Jurat (through French
from mediaeval Latin
swears," Lat. jurare, to swear) is the name given to that part of
containing the actual oath or affirmation.
In addition, the word can refer to the sworn
holders of certain offices.
English and United States law
In English and United States
law, the word jurat is applied to that part of an affidavit
which contains the
names of the parties swearing the affidavit, the actual statement
that an oath or affirmation has been made, the person before whom
it was sworn, the date, place and other necessary particulars. The
jurat is usually located on the bottom of a document. A typical
form would be "Sworn to before me this (blank) day of (blank),
20__," with the signature of the witness, often a notary
, the place, and sometimes other particulars.
Additionally, this term can be used for certain
electronic forms, (such as electronically filed tax returns in
certain states), where the taxpayer(s) attest to the truth of the
information contained. In the case of an electronically filed tax
return, the taxpayer has to provide certain specific information -
his social security number for example - to "sign" the jurat.
Having done this, the electronically submitted return is considered
to have the same legal effect as if the taxpayer had actually and
physically signed the return.
Under the ancien
, in several
towns, of the south-west, such as La Rochelle
jurats were members of the municipal body. The title was also borne
by officials, corresponding to aldermen
, in the
, but is now chiefly used as a title of office in the
There are two bodies, consisting each of twelve
jurats, for the bailiwick
s of Jersey
respectively. They form, with the Bailiff
presiding judge, the Royal Court
in each bailiwick. The Jurats, as lay people, are judges of fact
rather than law, though they preside over land conveyances and
Until the constitutional reforms introduced in
separate legislature and judiciary, they were elected for life, in
Jersey by islandwide suffrage, in Guernsey by the States of
Election, and were a constituent part of the legislative
Although no longer a political post, the office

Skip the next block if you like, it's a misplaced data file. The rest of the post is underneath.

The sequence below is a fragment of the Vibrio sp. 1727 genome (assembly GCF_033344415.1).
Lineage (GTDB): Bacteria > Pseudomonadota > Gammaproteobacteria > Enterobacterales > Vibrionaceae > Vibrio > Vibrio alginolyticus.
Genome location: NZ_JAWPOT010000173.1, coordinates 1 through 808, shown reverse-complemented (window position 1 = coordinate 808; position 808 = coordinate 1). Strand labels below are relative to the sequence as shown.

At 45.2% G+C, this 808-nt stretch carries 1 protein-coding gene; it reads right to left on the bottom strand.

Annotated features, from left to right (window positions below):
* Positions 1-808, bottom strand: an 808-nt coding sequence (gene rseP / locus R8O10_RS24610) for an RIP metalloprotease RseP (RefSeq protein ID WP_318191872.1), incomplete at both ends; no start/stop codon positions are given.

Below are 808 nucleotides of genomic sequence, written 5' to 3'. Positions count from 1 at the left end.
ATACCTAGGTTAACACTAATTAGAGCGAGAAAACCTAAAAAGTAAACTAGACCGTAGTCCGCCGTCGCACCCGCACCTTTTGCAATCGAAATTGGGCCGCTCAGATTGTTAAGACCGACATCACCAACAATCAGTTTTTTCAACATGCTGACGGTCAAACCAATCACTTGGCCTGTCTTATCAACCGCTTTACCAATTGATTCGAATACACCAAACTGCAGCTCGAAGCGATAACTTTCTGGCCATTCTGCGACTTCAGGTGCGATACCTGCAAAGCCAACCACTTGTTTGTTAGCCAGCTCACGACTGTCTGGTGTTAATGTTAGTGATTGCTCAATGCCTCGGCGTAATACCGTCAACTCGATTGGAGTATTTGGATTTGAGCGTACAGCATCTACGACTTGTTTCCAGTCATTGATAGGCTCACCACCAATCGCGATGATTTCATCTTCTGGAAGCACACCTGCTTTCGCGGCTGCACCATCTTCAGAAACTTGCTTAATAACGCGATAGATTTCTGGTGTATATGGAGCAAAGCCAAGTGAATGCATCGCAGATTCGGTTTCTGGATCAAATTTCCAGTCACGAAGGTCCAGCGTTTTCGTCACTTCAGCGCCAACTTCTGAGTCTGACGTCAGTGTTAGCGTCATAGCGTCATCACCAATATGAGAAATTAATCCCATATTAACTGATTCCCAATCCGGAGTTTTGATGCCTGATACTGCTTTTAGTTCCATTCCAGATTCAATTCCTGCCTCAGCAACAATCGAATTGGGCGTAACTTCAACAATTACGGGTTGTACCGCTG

of jurat is still considered the highest elected position to which
a citizen can aspire.
In Jersey, the power to raise excise duties was
exercised by the Assembly of Governor, Bailiff and Jurats. These
financial powers, along with the assets of the Assembly, were
finally taken over by the States of
in 1921, thereby enabling the States to control the
budget independently of the
Lieutenant Governor of Jersey
. In 1948 the jurats were replaced
in the legislature by directly-elected senators. Jurats now serve
as non-professional judges until retirement (at 72) and are
indirectly elected by electoral
constituted of States Members and members of the legal
profession. The Royal Court sits either as the Inferior Number
(judge and two jurats) or the Superior Number (judge and at least
five jurats). Only the Superior Number can impose sentences of
imprisonment of more than four years. The Superior Number also acts
as a court of first appeal from the Inferior Number. Appeals from
the Superior Number are heard by the Court of Appeal in which
jurats do not sit.
The robes of jurats are red with black
List of Jurats of the Royal Court of JerseyIn order of
- Jurat John de Veulle OBE, Lieutenant Bailiff
- Jurat Sally Le Brocq, Lieutenant Bailiff
- Jurat John Tibbo
- Jurat Roy Bullen MBE
- Jurat John Le Breton
- Jurat Geoffrey Allo
- Jurat Jill Clapham
- Jurat Lorna King MBE
- Jurat Stan Le Cornu
- Jurat Peter Morgan
- Jurat Mary Newcombe
- Jurat John Liddiard
In Guernsey, the Jurats are still elected by the
States of Election, made up of the Island's judiciary, Law Officers
and Anglican clergy.
The Royal Court of Guernsey sits either as the
Ordinary Court (Bailiff or Deputy Bailiff and two jurats) or the
Full Court (Bailiff or Deputy Bailiff and seven jurats).
The robes of jurats are purple (although the
precise shade has varied).
The court of Alderney consists of six jurats
(appointed by the Crown) and a chairman.